Despite being domesticated for thousands of years, chickens still retain their wild instincts. Most of the time, they potter about the garden, burbling and clucking away in a very gentle fashion, but sometimes their behaviour can be quite shocking. The term pecking order, now used to describe any kind of hierarchy, was first coined by German researcher Torlief Schjelderup-Ebbe in 1921 after he observed the way that chickens asserted dominance by pecking those further down the order. I’ve just had a demonstration of how aggressively they can do this.
We got two new chickens a couple of weeks ago to add to our ageing flock of four. The newcomers were gradually introduced to the others to avoid arguments and I thought that everyone was settling in well. Yesterday, all of them were sitting in a row together on their favourite perch, catching some late afternoon rays.
However, this morning, I went down the garden to open up the gate to their larger run and was horrified to see that Florrie, the top chicken, had cornered Emmeline, one of the new arrivals. Emmeline had her head buried in the ground and Florrie was viciously attacking her. She’d pulled out a chunk of feathers, had drawn blood and was pecking furiously - I’ve never seen such a concentrated and determined attack. The others were all honking furiously and Florrie didn’t let up even when I shouted and banged on the side of the run as I fumbled with the catch to get in and rescue her victim. Chickens have a crazy response to blood and will sometimes kill other chickens if they catch sight of an open wound so Emmeline is lucky I happened to go down the garden when I did.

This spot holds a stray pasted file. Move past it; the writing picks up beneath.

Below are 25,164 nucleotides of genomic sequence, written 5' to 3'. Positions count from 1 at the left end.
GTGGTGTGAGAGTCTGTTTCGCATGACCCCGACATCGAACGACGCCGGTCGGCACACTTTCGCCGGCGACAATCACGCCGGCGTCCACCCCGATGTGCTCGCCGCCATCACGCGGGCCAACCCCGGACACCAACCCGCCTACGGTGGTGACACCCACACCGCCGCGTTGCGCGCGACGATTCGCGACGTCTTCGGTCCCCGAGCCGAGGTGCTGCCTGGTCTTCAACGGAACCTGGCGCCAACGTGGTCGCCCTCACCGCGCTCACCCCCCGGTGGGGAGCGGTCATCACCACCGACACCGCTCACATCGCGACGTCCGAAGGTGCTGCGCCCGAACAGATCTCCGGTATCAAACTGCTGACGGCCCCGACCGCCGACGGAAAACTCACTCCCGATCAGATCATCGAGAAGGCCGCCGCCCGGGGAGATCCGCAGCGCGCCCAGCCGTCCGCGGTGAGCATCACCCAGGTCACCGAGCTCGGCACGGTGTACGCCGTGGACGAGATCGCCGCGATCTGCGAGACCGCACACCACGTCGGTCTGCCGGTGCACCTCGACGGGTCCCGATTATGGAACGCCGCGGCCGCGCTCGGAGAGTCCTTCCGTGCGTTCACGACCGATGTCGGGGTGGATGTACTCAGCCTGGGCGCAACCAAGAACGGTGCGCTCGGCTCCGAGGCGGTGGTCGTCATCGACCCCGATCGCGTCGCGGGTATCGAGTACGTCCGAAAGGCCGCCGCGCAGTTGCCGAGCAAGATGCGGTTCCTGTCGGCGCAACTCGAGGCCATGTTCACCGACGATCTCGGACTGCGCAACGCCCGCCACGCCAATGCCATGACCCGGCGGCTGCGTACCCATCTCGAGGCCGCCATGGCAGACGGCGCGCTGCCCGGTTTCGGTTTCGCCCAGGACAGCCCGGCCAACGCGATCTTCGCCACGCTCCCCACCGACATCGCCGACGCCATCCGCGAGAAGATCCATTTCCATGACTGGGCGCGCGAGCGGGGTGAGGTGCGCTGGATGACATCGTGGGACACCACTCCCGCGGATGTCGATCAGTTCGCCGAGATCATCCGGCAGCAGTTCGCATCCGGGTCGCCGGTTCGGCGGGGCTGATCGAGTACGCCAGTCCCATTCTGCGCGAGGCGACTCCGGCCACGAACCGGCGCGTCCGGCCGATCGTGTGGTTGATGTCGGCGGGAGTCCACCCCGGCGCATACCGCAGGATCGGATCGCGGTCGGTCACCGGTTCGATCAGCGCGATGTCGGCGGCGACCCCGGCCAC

Emmeline was kept away from the other birds for a few hours while everyone calmed down a bit. I treated her wounds with gentian violet, a bright purple solution that was once widely used in human medicine as an antibacterial and antifungal treatment, particularly for skin conditions such as athlete’s foot, eczema and impetigo. It’s still used on poultry because as well as its medical affects, it masks the sight and smell of blood and so discourages further pecking. At 20 weeks old, Emmeline still has some of her adult feathers growing through so these should soon cover up her bald patch which is unlikely to grow back fully until after her first full moult next autumn.
Before I let everyone back together, I also fitted Florrie with a bumper bit. These are small, plastic loops that clip into the bird’s nostrils and form a barrier around their beak so that they can’t use the sharp tip. I’ve used them on bossy chickens before and they look very undignified but don’t hurt them in any way or prevent them from eating. It’s usually only a temporary measure until harmony is restored. Florrie is shaking her head a bit and looks a rather miffed, but at least all the birds are sharing their run nicely again. As you can, Poppet has been keeping an eye on the patient too.